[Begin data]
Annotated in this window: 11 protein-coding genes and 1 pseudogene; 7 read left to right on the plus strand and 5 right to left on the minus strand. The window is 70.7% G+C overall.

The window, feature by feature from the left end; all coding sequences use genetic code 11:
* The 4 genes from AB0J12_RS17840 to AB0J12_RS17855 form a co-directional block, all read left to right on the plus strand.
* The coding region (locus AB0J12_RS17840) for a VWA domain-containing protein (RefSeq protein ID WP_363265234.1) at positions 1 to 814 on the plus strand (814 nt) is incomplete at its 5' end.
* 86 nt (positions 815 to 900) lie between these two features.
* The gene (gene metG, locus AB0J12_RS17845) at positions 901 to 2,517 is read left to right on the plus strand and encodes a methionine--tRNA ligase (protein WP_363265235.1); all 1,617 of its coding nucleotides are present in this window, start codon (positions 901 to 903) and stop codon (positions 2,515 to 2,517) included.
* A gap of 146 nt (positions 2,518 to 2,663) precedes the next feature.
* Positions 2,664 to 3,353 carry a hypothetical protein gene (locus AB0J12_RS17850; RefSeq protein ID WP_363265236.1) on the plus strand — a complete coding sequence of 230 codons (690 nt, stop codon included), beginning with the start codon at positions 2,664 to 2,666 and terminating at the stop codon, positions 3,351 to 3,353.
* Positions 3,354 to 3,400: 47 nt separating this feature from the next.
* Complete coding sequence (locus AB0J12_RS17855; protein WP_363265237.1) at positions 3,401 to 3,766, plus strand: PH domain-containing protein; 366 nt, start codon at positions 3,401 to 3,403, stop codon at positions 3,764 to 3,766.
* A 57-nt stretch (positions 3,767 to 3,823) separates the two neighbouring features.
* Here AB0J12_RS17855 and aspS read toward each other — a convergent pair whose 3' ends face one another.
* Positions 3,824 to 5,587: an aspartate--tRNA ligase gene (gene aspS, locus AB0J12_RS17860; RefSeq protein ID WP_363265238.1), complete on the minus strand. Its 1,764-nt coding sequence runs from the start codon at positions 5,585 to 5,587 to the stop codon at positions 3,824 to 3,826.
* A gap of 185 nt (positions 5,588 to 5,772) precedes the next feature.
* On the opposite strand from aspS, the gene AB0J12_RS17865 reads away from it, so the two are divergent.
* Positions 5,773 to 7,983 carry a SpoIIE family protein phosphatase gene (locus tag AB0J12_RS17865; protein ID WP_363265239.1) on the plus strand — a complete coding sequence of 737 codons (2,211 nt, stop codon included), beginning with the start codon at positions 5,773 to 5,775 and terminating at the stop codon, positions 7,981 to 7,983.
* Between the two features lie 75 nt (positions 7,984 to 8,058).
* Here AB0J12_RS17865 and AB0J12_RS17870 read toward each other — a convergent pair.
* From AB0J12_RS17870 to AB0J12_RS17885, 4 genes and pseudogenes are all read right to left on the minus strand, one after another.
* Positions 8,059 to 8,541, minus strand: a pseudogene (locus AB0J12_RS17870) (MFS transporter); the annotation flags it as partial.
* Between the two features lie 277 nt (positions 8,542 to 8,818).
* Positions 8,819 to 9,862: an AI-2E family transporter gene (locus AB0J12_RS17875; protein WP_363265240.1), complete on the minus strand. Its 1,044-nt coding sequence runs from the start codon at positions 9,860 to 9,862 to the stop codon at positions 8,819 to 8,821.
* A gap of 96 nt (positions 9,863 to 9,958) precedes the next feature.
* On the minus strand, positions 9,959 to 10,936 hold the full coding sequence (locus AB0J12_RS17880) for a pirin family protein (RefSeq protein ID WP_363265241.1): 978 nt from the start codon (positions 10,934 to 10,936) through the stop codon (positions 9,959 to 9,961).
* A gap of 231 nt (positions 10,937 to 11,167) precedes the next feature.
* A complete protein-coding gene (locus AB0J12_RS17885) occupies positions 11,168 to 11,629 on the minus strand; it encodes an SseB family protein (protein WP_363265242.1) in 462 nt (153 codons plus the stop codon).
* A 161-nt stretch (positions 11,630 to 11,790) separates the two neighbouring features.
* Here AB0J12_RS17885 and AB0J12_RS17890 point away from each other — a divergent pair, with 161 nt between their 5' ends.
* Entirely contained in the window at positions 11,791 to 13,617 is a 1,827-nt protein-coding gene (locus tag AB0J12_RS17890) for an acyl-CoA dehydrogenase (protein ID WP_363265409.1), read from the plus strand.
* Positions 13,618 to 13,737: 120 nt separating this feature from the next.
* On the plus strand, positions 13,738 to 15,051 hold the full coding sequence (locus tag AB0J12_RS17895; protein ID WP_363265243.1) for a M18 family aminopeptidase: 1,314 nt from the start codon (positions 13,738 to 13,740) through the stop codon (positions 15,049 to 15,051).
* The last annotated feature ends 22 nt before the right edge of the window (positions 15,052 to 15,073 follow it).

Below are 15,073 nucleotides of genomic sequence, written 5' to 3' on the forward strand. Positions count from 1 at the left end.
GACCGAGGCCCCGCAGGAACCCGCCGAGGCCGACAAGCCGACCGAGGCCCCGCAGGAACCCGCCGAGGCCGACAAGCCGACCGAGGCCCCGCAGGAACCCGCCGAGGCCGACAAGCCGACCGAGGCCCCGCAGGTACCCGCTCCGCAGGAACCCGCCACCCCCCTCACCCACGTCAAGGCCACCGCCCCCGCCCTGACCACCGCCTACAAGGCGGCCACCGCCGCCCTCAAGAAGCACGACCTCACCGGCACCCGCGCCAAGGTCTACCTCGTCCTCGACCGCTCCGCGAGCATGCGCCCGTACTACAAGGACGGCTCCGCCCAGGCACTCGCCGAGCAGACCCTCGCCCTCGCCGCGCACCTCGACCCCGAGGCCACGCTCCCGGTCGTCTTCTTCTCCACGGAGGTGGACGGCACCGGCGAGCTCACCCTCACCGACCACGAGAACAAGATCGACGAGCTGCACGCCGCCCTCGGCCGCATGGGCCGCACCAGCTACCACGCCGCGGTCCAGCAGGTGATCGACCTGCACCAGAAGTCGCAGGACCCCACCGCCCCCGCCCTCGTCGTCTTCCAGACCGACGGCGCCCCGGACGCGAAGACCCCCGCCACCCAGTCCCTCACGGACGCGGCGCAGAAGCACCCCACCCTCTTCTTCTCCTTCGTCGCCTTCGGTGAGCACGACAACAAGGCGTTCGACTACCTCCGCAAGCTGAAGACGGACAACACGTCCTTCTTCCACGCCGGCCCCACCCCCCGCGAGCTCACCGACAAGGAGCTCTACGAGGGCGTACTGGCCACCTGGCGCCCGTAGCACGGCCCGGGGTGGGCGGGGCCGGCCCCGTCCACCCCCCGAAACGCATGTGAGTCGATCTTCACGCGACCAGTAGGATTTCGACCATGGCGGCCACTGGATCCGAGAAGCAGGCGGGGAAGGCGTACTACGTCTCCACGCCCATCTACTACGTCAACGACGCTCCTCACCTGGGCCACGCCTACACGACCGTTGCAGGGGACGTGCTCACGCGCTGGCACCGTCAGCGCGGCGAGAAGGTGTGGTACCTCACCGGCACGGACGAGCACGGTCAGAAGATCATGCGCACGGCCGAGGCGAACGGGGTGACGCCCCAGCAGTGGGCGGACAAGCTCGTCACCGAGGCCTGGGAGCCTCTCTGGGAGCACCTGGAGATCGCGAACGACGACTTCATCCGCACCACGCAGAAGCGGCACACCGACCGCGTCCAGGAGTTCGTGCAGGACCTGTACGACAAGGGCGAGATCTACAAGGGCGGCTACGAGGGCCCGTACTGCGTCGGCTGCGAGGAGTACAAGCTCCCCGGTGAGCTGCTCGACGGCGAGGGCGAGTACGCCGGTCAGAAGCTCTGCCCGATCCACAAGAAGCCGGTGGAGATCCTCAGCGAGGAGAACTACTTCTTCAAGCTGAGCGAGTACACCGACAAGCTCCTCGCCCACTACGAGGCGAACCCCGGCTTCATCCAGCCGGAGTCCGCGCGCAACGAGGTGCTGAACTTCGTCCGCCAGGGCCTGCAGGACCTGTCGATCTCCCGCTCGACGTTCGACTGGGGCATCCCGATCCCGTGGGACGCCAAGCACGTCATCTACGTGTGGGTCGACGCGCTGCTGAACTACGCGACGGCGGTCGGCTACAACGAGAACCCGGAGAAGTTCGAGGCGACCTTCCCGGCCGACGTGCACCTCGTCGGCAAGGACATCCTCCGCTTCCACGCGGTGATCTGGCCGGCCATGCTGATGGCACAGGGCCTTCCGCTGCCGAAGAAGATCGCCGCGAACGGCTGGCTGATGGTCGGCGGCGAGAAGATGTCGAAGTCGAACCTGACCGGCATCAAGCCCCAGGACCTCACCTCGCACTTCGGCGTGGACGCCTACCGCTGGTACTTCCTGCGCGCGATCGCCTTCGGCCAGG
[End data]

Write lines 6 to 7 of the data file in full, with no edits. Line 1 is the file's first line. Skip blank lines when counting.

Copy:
* The gene (gene metG, locus AB0J12_RS17845) at positions 901 to 2,517 is read left to right on the plus strand and encodes a methionine--tRNA ligase (protein WP_363265235.1); all 1,617 of its coding nucleotides are present in this window, start codon (positions 901 to 903) and stop codon (positions 2,515 to 2,517) included.
* A gap of 146 nt (positions 2,518 to 2,663) precedes the next feature.